“These deceased’ locations symbolise to people the departure of a bygone era and it gets worked into that narrative in sometimes alarming ways. These strange right-wing propaganda accounts try to invoke people’s feelings of nostalgia and attempt to radicalise them [via my account], but I block them straight off – I don’t want them co-opting my work.”
Krieger walks a political tightrope, administrating a popular meme-adjacent account that offers a quiet challenge to one of the world’s biggest global brands. “McDonald’s know we’re there. They keep up with the account and I think if they were going to cease-and-desist us, they would have done that already.’
The most Krieger hopes to do as a result is to get the cultural conversation going. But what about the future? “I think part of the company does really understand the appeal,” he says, diplomatically. “And though I can’t rule out a future where we see more non-standard McDonald’s, I know at the very least they’re listening.”
Max Krieger’s top five non-standard McDonald’s
1. Epic McDonald’s (Orlando, FL)
“I love this non-standard McDonald’s because it’s the non-standard concept taken to absolute excess. One of my favourite bits is the statue of Ronald McDonald’s hands, cradling planet Earth.
“The restaurant existed like this up until 2015, when McDonald’s really started to try reining these things in. With this one, McDonald’s met them halfway and decided to keep a two-floor restaurant with a lot of features. But they built an entirely new building that’s more in line with their corporate branding. And it’s a lot more corporate as a whole.
“Today, there’s still a playground and you can still order a McPizza from Epic McDonald’s. But a lot of the chaos and homemade quality of the original incarnation has been painted over. Even though it hasn’t been standardised on paper, it feels a lot more standardised in spirit.
“Not only is it just a magnificent monument to what a non-standard McDonald’s can be, it’s also emblematic of the change that took place and why these are dying out. It gives people the sense of documenting an endangered species before it becomes extinct.”
2. McDonald’s The Future (Chicago, IL)
“There’s a great big Greco Roman arch welcoming you into this place. This mall is connected to a glass rooftop garden, a children’s museum and a shopping centre along with an Imax theatre, and there’s a stained-glass museum down the way.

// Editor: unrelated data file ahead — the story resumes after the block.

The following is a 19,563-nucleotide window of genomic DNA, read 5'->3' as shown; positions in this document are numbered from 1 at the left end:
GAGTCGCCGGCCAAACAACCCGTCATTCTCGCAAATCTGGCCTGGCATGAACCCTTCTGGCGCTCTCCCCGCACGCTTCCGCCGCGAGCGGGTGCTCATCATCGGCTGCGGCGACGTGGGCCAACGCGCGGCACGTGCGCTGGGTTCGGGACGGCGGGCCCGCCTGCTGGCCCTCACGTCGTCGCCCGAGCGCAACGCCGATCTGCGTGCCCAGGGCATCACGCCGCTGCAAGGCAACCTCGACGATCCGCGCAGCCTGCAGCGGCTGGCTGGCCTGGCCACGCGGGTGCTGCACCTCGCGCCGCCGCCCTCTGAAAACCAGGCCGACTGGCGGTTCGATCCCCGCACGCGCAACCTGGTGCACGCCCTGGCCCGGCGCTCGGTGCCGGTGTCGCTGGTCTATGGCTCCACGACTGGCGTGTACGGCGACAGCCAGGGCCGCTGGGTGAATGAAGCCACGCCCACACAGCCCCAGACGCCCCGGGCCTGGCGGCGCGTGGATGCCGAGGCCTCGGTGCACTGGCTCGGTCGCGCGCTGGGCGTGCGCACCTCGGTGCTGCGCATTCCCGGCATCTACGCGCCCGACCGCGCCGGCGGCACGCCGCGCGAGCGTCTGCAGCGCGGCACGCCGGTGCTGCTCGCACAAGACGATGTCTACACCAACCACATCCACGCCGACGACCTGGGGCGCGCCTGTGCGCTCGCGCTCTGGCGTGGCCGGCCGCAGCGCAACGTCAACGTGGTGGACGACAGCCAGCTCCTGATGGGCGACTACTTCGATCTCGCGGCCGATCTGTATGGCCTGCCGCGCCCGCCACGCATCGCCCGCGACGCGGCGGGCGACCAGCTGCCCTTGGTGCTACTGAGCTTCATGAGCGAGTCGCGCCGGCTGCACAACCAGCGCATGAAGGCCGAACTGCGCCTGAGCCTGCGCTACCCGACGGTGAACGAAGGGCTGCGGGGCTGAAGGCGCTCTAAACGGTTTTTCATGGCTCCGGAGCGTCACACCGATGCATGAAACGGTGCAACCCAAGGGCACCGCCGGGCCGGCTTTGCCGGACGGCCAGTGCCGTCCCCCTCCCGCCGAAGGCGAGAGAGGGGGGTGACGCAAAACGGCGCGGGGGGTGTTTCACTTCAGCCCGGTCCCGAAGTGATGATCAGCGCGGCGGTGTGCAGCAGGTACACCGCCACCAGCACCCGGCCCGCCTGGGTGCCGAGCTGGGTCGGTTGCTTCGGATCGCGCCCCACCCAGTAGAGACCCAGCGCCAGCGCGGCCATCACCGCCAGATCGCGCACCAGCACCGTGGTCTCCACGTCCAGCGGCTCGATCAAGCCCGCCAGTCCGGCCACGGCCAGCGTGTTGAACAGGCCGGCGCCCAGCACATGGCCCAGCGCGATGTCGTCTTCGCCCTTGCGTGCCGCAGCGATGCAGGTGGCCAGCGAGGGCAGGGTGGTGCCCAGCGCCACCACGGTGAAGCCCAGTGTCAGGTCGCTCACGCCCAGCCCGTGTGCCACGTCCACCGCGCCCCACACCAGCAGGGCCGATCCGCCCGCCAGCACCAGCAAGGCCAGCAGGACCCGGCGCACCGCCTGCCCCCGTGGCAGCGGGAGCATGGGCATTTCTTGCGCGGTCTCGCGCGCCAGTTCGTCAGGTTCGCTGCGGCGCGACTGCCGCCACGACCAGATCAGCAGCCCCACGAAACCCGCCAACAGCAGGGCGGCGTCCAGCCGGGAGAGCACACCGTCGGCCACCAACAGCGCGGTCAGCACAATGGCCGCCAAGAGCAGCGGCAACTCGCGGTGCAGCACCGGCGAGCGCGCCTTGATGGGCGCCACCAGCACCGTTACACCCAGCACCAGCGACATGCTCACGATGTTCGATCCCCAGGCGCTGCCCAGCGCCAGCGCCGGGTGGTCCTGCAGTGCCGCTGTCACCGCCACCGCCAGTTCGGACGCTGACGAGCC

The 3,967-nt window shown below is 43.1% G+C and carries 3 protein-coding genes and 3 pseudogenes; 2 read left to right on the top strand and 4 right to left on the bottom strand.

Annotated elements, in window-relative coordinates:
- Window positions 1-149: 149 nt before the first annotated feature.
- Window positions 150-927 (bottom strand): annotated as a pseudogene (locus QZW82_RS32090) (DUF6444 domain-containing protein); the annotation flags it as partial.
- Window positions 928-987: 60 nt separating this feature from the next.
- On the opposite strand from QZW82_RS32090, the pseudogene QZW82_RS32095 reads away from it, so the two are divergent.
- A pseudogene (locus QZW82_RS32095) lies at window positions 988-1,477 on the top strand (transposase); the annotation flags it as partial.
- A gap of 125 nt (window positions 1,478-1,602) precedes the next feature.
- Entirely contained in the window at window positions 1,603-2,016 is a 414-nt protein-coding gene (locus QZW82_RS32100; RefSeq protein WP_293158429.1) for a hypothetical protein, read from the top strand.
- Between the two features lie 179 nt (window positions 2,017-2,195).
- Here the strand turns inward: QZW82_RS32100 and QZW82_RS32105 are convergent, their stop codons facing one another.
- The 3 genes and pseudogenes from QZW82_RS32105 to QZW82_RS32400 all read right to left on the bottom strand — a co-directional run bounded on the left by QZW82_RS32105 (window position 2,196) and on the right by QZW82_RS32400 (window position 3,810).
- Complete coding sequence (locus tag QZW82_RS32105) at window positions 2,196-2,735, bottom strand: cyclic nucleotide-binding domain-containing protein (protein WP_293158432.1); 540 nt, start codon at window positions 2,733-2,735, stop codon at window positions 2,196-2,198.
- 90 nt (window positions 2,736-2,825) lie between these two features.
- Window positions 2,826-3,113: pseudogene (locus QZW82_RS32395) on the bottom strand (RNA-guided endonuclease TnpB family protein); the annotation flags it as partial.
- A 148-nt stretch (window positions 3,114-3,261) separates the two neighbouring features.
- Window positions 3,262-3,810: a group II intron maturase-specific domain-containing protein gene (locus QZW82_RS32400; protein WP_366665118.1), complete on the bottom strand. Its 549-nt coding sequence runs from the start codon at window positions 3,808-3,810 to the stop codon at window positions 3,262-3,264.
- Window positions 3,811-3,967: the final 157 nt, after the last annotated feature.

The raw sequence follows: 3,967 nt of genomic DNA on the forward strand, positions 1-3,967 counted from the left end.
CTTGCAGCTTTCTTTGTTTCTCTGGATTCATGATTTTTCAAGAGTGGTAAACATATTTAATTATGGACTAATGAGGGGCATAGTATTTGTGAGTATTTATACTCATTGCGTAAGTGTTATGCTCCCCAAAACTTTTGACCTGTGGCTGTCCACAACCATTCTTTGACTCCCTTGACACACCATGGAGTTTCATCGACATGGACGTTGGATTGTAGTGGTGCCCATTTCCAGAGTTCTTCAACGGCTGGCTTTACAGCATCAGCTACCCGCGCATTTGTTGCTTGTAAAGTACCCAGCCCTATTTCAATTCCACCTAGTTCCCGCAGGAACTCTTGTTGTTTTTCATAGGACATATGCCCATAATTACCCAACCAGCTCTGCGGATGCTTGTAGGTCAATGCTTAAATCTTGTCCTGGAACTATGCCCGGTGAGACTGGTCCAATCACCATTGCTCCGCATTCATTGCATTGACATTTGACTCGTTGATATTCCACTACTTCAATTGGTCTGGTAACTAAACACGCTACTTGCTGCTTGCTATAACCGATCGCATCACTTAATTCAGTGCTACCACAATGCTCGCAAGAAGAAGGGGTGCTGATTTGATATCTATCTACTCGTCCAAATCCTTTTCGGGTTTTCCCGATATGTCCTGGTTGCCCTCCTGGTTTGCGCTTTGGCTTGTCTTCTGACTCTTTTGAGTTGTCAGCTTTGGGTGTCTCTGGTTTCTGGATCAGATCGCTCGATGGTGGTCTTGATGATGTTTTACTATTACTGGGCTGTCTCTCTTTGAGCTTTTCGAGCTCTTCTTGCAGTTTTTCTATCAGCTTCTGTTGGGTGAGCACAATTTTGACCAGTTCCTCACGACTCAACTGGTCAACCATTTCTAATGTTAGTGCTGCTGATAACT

“It reminds me of the term ‘edutainment’. The 1990s was really focused on reaching out to children in a way that somehow stimulated their brain. And this has all the aesthetic trappings of that, but none of the substance. In the third photo, you can see the ring of lights around the top of that strange central oculus – that’s where the light shows took place and there are speakers there that played music. Look along the ceiling, there’s this strange hero who I can only assume is Atlantis. So yeah, there’s a lot to unpack here.
“And yet, even by the time I went there during college, nobody batted an eyelid. It was just completely mundane. It represents the strange duality of people really mourning non-standard McDonald’s when they’re gone, but when they’re present, people’s eyes gloss over how strange they are. This looks completely outlandish, but that just wasn’t the perception in person.”
3. Hundertwasser McDonald’s (Bad Fischau, Austria)
“This building was really just designed to be a rest stop, but it’s home to a McDonald’s now. This is one of those incidents where there’s a beautiful space that was purpose-built to be a restaurant and then McDonald’s moved in. It’s a combination of a great commission and painstaking design being taken into consideration when building something as mundane as a roadside food stop.”
4. Darling Quarter McDonald’s (Sydney, Australia)
“It’s open-air, a sporty design with shade sails. It was entirely white and almost utopian. It’s by a natural water feature and there’s a lot of greenery. It’s right out of a concept rendering of the year 2005, circa 1991, and yet, this is just so far from what we associate McDonald’s with now. The only existing film footage of it I could find was from the Mighty Morphin Power Rangers movie in 1995.”
5. A&S Plaza McDonald’s (New York, NY)
“I found this design really striking. It was part of an early ’90s project now referred to as the Manhattan Mall and it has this combination of ’80s postmodernism and a more urbane ’90s flavour. A lot of brushed metal, reflective surfaces, lots of neon, but the company colours of red and yellow? There’s red, but it’s more of a red and blue.”